Let be measurable functions on measure space . converges to globally in measure if for every ,

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To see that this means the existence of a subsequence with pointwise convergence almost everywhere, let be such that for , , with increasing. (We invoke the definition of limit here.) If we do not have pointwise convergence almost everywhere, there must be some such that there are infinitely many such that . There is no such for the subsequence as .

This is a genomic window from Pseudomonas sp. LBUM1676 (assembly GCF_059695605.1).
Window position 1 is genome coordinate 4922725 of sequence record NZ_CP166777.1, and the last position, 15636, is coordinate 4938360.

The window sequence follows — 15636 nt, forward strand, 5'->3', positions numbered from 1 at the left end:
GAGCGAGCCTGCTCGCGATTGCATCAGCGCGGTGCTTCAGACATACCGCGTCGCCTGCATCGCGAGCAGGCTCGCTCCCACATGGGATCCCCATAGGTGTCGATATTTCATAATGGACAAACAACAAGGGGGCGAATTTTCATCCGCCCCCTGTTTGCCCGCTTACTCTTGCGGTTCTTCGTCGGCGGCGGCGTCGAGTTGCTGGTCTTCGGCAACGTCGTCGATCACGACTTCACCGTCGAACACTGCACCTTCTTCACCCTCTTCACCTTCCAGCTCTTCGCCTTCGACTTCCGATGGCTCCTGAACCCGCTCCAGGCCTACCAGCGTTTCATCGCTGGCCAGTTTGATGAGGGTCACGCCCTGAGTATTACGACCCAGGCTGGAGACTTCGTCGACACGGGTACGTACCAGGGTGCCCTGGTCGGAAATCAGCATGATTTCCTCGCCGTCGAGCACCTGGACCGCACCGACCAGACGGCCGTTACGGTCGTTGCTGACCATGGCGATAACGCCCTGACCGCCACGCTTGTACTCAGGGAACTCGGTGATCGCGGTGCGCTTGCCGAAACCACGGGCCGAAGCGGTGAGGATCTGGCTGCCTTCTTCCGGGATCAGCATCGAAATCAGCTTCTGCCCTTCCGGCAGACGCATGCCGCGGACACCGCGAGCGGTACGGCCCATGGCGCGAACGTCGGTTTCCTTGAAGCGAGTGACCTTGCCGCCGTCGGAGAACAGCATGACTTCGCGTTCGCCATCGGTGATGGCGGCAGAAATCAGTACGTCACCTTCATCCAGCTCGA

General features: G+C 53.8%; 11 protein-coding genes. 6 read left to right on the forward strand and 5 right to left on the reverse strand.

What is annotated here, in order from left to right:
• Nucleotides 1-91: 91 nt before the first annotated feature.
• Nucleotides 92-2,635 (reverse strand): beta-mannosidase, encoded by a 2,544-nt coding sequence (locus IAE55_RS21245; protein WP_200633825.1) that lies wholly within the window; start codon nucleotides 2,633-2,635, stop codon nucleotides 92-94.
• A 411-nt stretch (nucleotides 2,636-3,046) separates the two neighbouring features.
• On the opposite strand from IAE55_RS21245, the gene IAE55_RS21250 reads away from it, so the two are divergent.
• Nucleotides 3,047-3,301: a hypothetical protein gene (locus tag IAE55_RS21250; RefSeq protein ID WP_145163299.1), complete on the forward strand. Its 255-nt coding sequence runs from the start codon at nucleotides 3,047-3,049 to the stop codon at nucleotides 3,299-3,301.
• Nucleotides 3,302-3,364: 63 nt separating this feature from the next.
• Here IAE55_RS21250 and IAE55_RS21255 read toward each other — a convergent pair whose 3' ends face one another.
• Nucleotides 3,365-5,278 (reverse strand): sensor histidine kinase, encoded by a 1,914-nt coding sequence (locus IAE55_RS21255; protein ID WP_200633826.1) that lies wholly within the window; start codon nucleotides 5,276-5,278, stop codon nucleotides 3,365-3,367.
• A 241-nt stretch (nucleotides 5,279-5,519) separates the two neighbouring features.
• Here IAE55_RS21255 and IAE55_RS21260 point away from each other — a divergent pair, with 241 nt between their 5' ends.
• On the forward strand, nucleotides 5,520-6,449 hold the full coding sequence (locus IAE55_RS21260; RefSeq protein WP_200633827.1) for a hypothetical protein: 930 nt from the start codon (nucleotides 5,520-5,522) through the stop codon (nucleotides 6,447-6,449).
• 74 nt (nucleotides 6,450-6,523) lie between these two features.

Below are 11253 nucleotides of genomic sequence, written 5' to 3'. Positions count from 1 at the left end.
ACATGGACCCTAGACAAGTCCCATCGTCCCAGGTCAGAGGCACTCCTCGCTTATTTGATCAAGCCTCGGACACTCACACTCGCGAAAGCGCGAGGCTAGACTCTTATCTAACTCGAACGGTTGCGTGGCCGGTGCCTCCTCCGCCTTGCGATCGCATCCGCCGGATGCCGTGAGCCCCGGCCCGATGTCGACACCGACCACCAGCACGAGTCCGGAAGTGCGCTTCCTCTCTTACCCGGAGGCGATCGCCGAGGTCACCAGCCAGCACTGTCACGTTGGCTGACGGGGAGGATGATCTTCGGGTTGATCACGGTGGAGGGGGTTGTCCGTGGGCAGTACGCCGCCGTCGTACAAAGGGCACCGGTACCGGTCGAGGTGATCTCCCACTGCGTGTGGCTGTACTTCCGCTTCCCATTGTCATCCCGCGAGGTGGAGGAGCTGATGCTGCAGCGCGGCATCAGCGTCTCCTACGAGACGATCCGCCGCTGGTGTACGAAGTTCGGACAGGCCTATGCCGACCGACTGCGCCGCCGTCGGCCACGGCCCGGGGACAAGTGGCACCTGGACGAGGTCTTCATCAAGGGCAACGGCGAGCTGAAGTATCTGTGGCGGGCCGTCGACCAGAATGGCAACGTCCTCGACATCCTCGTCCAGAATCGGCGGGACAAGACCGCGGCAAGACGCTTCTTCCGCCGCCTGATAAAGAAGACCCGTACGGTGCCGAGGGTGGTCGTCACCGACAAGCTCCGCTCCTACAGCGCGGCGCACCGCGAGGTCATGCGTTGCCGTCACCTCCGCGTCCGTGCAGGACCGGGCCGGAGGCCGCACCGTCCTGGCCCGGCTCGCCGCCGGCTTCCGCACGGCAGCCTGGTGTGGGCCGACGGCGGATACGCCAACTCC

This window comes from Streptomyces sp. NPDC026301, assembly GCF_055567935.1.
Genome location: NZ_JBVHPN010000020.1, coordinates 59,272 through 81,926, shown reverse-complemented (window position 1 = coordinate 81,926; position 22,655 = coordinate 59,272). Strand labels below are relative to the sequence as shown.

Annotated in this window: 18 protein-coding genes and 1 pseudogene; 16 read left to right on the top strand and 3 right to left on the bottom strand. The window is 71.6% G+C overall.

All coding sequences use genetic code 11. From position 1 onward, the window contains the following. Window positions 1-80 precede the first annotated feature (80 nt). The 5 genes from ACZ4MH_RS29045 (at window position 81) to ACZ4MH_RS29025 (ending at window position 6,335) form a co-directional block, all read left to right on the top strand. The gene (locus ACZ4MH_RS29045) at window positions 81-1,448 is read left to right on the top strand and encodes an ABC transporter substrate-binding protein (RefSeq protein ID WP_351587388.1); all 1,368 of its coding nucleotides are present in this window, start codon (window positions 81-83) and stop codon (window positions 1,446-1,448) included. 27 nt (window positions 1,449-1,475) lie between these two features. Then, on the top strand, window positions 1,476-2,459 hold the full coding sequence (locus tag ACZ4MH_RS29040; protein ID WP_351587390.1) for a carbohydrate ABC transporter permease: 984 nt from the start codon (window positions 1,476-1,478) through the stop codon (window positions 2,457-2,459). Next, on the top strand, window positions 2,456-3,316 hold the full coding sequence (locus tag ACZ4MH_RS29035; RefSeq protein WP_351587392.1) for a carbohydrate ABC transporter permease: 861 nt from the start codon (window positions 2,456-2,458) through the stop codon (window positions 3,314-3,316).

This naturally extends to every subsequence’s having a subsequence with pointwise convergence almost everywhere (limit of subsequence is same as limit of sequence, provided limit exists). To prove the converse, suppose by contradiction, that the set of , for which there are infinitely many such that for some has positive measure. Then, there must be infinitely many such that is satisfied by a positive measure set. (If not, we would have a countable set in for bad points, whereas there are uncountably many with infinitely bad points.) From this, we have a subsequence without a pointwise convergent subsequence.

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